Gaming disorder: How government is tackling a new frontier in mental health crisis

Whereas a total of 89 entities are registered for taxes under the gambling and betting sub-sector according to Uganda Revenue Authority legacy systems, only 44 filed withholding tax. PHOTO/FILE

What you need to know:

  • Gambling addiction is on the rise, and according to research carried out by the National Lotteries and Gaming Regulatory Board last year, the biggest number of gamblers are corporate employees’ world.
  • In 2020, the World Health Organisation listed gaming disorder as a mental health disorder. The problem gambling and what stakeholders are doing to help addicts. 

Gaming is one of the biggest contributors to the Consolidated Fund. Last year, the sector paid Shs151b in taxes and fees and by the end of June this year, it is projected to contribute Shs160b in taxes. 

With 2,000 registered betting shops, the sector employs more than 10,000 Ugandans. However, this positive economic contribution is increasingly coming at the cost of the mental health of punters. 

At a plush location on the outskirts of Kampala City, a group of young men sit in a circle around a psychologist. Surrounded by lush green plants, their faces hold a host of emotions; hope and regret mainly. The sessions, which happen every Tuesday, are held in Luganda. The psychologist, hired by the National Lotteries and Gaming Regulatory Board, is helping them navigate the challenging road to recovery from gaming addiction.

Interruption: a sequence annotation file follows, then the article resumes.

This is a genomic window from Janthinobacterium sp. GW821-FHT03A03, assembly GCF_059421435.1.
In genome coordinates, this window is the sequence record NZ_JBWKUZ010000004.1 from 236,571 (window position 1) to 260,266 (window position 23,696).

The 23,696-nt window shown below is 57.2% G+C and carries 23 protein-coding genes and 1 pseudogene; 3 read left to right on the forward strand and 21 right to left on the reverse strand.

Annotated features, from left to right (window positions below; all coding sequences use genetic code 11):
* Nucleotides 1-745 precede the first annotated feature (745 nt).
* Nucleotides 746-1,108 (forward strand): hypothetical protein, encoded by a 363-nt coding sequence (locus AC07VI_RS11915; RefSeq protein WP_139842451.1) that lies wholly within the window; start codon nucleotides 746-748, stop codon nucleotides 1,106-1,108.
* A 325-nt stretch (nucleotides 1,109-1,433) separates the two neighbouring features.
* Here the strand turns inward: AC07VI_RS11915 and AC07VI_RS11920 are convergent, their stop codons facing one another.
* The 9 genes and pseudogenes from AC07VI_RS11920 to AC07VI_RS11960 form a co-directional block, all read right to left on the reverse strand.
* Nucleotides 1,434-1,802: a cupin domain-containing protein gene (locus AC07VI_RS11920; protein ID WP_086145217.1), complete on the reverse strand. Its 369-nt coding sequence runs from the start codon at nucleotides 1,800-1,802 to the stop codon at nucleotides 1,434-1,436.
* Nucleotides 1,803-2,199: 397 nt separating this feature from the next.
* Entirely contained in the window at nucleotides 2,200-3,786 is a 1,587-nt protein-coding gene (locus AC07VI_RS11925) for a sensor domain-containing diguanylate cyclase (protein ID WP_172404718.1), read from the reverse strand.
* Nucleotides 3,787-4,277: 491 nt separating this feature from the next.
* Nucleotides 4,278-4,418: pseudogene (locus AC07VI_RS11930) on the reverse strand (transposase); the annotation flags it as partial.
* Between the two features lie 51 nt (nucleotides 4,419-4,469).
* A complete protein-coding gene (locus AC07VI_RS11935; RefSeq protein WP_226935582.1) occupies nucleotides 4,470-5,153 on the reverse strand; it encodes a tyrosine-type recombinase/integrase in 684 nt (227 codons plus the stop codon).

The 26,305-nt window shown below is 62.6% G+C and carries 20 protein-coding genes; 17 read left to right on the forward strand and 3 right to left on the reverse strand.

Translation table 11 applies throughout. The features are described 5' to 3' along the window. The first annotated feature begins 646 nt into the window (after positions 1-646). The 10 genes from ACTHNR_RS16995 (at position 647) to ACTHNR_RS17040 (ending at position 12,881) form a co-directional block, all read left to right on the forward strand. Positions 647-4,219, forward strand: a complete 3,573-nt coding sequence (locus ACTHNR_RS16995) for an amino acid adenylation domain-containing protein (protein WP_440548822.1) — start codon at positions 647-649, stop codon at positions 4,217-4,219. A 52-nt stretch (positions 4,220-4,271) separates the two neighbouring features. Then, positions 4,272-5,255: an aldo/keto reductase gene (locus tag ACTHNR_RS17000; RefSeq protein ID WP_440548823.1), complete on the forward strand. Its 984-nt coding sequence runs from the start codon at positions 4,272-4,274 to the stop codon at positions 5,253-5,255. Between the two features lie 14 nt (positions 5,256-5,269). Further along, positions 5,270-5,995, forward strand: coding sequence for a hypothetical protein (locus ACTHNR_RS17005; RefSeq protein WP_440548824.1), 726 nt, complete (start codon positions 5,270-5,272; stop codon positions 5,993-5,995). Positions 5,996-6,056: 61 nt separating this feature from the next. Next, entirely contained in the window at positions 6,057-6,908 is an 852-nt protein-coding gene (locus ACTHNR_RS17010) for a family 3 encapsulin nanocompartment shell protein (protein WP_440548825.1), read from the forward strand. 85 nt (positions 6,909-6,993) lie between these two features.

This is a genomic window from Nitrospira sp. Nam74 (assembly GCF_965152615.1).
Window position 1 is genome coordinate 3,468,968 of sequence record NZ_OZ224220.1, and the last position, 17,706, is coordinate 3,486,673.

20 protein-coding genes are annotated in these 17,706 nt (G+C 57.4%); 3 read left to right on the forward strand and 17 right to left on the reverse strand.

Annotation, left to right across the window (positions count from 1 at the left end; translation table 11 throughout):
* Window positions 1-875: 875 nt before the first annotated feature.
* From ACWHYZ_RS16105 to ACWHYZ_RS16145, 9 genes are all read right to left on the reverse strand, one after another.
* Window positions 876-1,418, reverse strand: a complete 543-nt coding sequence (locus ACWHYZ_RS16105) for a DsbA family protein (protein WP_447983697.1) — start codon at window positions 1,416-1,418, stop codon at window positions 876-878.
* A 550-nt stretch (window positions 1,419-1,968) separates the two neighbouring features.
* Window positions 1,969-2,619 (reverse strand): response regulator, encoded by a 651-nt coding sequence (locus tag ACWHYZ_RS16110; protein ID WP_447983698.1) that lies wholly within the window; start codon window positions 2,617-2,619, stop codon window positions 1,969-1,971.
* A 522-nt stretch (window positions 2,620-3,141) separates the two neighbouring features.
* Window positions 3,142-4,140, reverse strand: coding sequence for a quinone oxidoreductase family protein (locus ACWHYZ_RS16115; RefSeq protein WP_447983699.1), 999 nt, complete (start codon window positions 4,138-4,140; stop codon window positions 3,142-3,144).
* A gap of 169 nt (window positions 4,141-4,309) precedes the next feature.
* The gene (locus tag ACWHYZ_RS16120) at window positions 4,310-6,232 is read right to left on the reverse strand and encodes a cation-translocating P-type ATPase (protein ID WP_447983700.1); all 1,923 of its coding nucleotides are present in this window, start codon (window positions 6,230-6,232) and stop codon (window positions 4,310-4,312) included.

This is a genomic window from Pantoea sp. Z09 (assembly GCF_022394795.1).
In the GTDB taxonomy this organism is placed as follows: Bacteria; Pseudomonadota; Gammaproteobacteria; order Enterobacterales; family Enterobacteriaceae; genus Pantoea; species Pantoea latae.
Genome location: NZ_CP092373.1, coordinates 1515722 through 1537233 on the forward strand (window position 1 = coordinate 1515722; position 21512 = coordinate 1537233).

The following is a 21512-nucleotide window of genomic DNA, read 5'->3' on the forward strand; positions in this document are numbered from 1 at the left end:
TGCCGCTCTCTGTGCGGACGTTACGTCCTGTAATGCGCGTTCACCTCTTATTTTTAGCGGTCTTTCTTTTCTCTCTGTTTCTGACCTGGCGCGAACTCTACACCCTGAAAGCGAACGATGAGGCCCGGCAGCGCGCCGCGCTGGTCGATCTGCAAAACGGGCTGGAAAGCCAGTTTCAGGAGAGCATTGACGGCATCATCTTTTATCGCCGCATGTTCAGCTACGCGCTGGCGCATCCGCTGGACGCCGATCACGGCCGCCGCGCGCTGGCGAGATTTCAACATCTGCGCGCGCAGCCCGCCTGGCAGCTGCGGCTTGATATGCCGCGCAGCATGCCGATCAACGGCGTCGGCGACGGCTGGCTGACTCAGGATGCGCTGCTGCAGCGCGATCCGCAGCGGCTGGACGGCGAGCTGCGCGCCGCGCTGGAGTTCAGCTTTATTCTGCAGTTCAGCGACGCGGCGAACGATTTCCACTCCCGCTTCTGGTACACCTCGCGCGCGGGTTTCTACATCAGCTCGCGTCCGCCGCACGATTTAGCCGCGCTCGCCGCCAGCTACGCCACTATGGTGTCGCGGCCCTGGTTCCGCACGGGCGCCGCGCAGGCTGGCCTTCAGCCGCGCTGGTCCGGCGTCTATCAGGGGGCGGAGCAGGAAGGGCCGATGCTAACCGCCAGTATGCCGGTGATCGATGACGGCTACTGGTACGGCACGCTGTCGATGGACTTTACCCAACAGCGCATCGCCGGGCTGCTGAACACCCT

“In recovery, we go step by step. I cannot say that if you come here today, you will stop gaming immediately. The journey to recovery is progressive and long. So, be patient with yourself because restructuring your thinking will take a long time,” the psychologist tells the youths.

The young men clap for a peer who has spent two weeks without betting. The psychologist tells them that; “the betting disease is more common among men than women. I have never interacted with a woman suffering from a gaming addiction.” 

However, his charges assure him that female addicts exist although they are very few.  

The psychology of addiction

Fred Ssempala, a resident of Kirokole zone, in Tula village, Kawempe Division, is among these men. The 24-year-old bodaboda rider’s journey into the world of gaming began innocently enough but soon spiralled out of control.